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Q&A: Skepticism, Scant Progress at Peres-Arafat Talks

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TIME.com: Israeli Foreign Minister Shimon Peres finally met with Palestinian leader Yasser Arafat overnight Wednesday. The U.S. has been pushing hard for the meeting to go ahead, anxious to stabilize the Israeli-Palestinian conflict in the interests of forging the strongest possible coalition against terrorism. What did the talks achieve?

Matt Rees: They don't really seems to have gotten too many people here excited. Violence continued even within earshot of the meeting, and all that Arafat and Peres appeared to agree on was to have some of their aides meet again "in a week or so." Who knows how long that will be or what atmosphere may prevail? They're not really exploring any new agreements as much as trying to find ways of implementing existing cease-fire plans.

[an error occurred while processing this directive] The major unknown factor remains how much Arafat is really going to toe the line of the international community on violence. His intentions could be seriously tested this weekend, because September 29th is the first anniversary of the current intifada. His ability to keep a lid on violence this weekend will therefore be a major test.

Israeli intelligence says that since Arafat called for a post-Twin Towers cease-fire, he has arrested one ticking bomb — a suicide bomber on his way to a target inside Israel. But that doesn't convince the Israelis, because he didn't arrest the Hamas leaders who planned the attack and gave the terrorist his bomb. In the worldwide anti-terror atmosphere of the moment, it would look bad for Arafat if a Palestinian terrorist blew himself up inside Israel. But he isn't going to destroy the terrorist infrastructure, say Israeli leaders, which means he can throw the switch at any point. Also, while he's acting to stop attacks inside Israel, it's not at all clear that he plans to stop attacks on Israeli soldiers and settlers in the West Bank or Gaza.

Presumably Arafat will find it easier to persuade Hamas and Islamic Jihad to restrain themselves rather than to face a potential confrontation on his own streets if he tries to shut them down entirelyů

Israeli intelligence believes he has already sent that signal to Hamas and Islamic Jihad, and that for the most part right now, they're observing it. The message will be interpreted as no attacks over the Green Line (inside Israel proper), but business as usual in the West Bank and Gaza. Arafat expects that the international community will see attacks in the West Bank and Gaza in a different light to attacks inside Israel. And, of course, the body count is always much lower in such attacks in the West Bank and Gaza, and the attacks don't exactly make headlines like a suicide bombing in Jerusalem or Tel Aviv would.

After the Gulf War, in which he'd supported Saddam Hussein, Arafat managed to sell Palestinian activists a 180-degree policy shift — to take advantage of the changed international picture and get involved in the peace process that the U.S. was pushing in order to maintain the cohesion of its anti-Iraq alliance. Now that the U.S. has similar needs in light of the anti-terrorism coalition, could Arafat pull off the same feat again despite the widespread skepticism of his rank and file?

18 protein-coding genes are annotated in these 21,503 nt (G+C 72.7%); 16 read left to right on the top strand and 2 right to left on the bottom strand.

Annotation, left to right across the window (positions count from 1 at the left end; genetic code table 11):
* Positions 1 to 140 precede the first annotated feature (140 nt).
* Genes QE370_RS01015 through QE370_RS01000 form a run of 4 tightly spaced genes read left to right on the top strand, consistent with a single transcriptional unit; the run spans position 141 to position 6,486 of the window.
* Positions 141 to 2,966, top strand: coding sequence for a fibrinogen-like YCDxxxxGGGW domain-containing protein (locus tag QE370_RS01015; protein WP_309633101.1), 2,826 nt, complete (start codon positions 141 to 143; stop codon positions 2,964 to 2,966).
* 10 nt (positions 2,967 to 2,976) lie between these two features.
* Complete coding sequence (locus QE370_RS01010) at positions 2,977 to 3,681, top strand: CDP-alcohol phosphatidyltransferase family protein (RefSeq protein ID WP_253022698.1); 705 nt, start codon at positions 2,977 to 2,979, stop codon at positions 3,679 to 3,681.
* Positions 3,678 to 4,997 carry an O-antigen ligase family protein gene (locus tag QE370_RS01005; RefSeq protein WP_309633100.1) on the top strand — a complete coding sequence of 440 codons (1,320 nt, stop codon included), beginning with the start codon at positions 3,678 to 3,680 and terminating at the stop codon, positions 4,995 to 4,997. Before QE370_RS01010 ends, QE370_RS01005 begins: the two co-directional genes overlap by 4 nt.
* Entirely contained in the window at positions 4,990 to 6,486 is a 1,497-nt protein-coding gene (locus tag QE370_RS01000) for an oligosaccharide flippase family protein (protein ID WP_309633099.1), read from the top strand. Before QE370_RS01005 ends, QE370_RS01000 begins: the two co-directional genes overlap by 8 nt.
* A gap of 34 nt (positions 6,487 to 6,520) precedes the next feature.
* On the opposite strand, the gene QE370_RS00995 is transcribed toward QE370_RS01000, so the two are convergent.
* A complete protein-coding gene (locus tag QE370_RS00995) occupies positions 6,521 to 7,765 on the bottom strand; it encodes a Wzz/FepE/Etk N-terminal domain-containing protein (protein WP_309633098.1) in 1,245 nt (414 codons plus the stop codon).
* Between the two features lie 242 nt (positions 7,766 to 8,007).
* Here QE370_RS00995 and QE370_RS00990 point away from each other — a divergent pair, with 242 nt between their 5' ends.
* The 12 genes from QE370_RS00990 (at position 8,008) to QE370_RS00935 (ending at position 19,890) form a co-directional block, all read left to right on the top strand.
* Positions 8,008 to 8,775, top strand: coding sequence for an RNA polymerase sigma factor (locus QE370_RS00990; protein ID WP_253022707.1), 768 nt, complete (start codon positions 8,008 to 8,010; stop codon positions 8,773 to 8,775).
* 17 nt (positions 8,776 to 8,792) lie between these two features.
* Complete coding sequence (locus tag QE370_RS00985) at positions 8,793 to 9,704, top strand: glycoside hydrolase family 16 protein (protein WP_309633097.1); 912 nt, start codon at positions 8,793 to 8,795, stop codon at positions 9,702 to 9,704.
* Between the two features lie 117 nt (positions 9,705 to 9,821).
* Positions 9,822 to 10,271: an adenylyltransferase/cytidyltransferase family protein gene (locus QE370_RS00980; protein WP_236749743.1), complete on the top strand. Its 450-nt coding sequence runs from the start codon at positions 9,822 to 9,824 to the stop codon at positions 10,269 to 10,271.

Once this process gets going — if it gets going — Arafat is supposed to get confidence-building measures from the Israelis, such as the lifting of the closure on Palestinian areas, a settlement freeze and so on. And under the present cease-fire terms, he'd get some of these things without having to sign a final deal ending the conflict. So that will help him sell a policy shift if he chooses to make one. But the real question is how far he's prepared to go in confronting Hamas and Islamic Jihad, who have no interest either in restoring the peace process, or in an international anti-terrorism campaign.

At the same time, there is clearly some international pressure to take steps at odds with Sharon's own inclinations. The Israeli prime minister refers to Arafat as "our Bin Laden," yet the U.S. is pressing Israel to talk to him and applauding when it does. How does the changing international situation impact on the thinking of Israeli leaders?

In the Israeli press, some analysts see Sharon as being under more pressure from Benjamin Netanyahu, who has returned to the public eye as a "terrorism expert." He's saying things that are very popular, such as that terrorism must be eradicated. Of course those are things nobody disagrees with, but the question is how. And Sharon is forced to adopt a measure of realpolitik.

A year ago, when Netanyahu was cleared of corruption allegations and he moved to challenge Sharon for the Likud leadership, that pressure sent Sharon onto the Temple Mount in Jerusalem, in a bid to garner support from the right which was then seized on as the nominal — and I stress nominal, because it was not the real reason — for the current intifada.

So, it's a difficult situation. And if things blow up in Afghanistan or elsewhere in the Middle East, Israeli intelligence believe Bin Laden will do what Saddam Hussein did in the Gulf War and launch a spectacular attack against Israel — something a lot worse than a suicide bombing. So while Israel plans to sit tight and let the war on terrorism take its course, that could all be changed if Bin Laden does do something huge and horrible here.